Missouri's Legal Expense Fund paid out more than $79 million over a six-year period, State Auditor Nicole Galloway reported Monday, and consistently pays out more than lawmakers included in the state budget for those payments.
Add to that another $36 million-plus in payments made directly by the Conservation and Transportation Departments and by some state universities, the auditor said, and the state's total claims were more than $115 million in the six-year period.
The Legal Expense Fund, generally known as the LEF, is the state's account used to make court-ordered payments after a lawsuit, or to pay amounts agreed to in settling a lawsuit.
The numbers Galloway used in her report don't include court orders that have been appealed and, therefore, aren't final and haven't been paid yet.
The claims for damages generally are filed against the state for actions of its "employees, agencies (or) contracted physicians, for the condition of state property (or) other litigation costs," the audit explained, noting the claims "often relate to motor vehicle accidents, injuries sustained on state property, medical malpractice, employment discrimination, or other matter (and) soften involve lawsuits filed in state or federal court."
The 17-page audit reported the fund paid out over $17 million more than the amount lawmakers had included in the budget for the 2016-17 business year that ended June 30.
Galloway's report acknowledges the fund's payments vary from year to year and involve numerous state agencies and different kinds of claims, "primarily related to large case settlements."
But, the report says, "The fund volatility and case variability necessitate good tracking and monitoring systems" — which, the report notes, the state hasn't had.
"Systems in place to track LEF activity are insufficient to adequately monitor fund activity for administrative purposes," Galloway's staff wrote in the audit, "or to adequately estimate fund activity for budgetary purposes. As a result, LEF activity is not sufficiently tracked to provide adequate oversight throughout state government and the fund is not accurately or effectively budgeted."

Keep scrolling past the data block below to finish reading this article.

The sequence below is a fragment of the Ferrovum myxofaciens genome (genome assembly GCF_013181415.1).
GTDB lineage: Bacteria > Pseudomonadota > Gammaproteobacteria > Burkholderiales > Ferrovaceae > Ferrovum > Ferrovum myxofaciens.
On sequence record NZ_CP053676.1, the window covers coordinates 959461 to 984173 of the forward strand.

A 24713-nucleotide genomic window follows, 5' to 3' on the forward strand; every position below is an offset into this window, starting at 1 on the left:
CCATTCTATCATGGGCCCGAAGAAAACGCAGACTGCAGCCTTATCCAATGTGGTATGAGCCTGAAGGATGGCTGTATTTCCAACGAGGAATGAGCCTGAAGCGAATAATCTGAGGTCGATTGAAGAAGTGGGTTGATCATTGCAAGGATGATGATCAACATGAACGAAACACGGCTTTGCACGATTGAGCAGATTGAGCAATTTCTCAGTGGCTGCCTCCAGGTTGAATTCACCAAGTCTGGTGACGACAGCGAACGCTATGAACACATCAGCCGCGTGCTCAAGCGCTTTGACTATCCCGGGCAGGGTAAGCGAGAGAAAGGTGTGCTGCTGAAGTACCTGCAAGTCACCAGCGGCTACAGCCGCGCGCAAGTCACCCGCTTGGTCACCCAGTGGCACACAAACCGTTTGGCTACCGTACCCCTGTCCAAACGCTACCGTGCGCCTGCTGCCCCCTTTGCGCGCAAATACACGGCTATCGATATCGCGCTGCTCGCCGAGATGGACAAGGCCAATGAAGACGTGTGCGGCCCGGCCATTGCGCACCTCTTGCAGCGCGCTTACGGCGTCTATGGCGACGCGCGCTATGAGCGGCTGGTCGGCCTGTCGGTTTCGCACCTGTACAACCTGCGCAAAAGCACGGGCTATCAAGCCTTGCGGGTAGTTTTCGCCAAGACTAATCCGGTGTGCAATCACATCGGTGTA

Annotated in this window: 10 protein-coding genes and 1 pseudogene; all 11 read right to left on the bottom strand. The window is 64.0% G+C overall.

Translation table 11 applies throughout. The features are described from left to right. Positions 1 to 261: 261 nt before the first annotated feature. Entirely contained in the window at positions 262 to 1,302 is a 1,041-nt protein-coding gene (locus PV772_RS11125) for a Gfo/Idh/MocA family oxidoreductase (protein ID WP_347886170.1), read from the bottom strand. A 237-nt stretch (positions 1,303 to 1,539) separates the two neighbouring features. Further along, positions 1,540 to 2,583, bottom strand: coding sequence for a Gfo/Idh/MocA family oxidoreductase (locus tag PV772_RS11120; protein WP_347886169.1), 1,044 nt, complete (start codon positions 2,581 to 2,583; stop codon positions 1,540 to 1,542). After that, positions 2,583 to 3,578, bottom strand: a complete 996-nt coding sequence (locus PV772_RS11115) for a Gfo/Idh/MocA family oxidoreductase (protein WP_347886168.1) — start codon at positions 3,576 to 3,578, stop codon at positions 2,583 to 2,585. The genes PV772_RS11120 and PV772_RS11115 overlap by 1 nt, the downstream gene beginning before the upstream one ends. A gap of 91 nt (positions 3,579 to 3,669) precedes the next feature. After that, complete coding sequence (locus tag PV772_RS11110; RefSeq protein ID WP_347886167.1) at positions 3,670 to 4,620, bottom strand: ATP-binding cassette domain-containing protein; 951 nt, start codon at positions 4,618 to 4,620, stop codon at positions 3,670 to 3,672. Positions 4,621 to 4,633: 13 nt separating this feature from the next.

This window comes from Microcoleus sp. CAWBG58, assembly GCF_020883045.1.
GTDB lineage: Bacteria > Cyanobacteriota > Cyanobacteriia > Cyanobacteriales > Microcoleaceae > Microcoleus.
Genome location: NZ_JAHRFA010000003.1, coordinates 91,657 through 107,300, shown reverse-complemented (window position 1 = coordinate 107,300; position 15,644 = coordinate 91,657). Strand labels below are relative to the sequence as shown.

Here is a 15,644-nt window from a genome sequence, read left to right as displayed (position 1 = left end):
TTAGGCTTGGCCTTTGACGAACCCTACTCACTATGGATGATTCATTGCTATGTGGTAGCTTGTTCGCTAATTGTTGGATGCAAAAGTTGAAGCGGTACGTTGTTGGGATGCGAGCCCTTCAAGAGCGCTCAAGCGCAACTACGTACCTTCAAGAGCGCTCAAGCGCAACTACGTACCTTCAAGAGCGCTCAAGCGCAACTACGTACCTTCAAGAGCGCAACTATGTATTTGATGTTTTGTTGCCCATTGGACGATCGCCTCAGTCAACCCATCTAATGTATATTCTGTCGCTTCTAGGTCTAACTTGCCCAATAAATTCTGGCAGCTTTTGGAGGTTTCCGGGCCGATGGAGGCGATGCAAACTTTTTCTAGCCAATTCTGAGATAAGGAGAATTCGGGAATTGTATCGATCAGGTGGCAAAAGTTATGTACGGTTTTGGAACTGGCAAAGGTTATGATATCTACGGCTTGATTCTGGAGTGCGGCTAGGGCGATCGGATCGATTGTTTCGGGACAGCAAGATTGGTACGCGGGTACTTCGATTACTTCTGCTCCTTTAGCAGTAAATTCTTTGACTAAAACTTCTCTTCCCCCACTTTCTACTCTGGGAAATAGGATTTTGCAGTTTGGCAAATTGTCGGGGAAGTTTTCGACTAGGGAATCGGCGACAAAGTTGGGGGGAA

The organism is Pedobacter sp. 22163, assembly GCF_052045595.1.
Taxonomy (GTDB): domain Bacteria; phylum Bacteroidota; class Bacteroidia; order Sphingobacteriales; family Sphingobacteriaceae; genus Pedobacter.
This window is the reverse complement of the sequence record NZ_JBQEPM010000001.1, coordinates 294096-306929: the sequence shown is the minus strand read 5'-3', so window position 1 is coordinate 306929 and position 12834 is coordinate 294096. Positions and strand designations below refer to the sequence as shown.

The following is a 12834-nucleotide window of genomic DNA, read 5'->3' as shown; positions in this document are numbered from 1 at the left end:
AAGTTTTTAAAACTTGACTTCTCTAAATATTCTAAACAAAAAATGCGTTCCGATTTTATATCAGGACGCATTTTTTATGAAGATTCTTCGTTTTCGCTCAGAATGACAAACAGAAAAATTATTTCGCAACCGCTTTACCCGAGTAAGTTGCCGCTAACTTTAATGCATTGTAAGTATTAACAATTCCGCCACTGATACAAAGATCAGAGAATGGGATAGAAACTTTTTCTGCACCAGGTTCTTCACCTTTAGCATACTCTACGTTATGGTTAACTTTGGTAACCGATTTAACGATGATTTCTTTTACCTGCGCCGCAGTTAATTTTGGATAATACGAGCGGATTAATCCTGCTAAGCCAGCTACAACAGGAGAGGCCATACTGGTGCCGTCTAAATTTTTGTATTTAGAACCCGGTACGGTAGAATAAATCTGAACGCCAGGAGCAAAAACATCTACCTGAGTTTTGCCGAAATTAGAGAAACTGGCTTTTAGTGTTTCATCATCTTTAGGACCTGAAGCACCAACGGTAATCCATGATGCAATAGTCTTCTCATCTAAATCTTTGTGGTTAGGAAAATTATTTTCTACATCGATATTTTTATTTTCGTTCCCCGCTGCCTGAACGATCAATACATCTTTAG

In a response to the auditor's findings, Attorney General Josh Hawley's staff wrote: "Upon assuming office, (Hawley) took new and significant steps to make the Legal Expense Fund transparent and accessible not just to the General Assembly and the OARM (Office of Administration's Risk Management Unit), but to every citizen.
"Attorney General Hawley directed, for the first time in the Office's history, that every settlement and judgment from the Legal Expense Fund, and all costs associated with those settlements and judgments, be made available to both the General Assembly and the public on a monthly basis."
In its separate response, the OA Risk Management Unit told the auditors: "Given the wide fluctuation of historical outcomes in cases of a similar type as noted in the audit, predicting 'unexpected' litigation results to minimize the state's future litigation risks could prove challenging."
In her news release announcing the findings, Galloway said: "A culture of workplace discrimination does not pop up overnight, but the current system makes it hard to track and then address these types of problems. With proper tools in place, the state would have the ability to identify and intervene, instead of blindly shelling out millions in taxpayer dollars and allowing inappropriate conduct to continue."
Galloway began the audit — part of her "Budget Integrity Series" — after several media reports last winter about "a series of sexual harassment and discrimination claims involving Department of Corrections employees."
She said the audit released Monday "examined $4.2 million in Department of Corrections legal expenses, 75 percent of which involved claims of employment discrimination."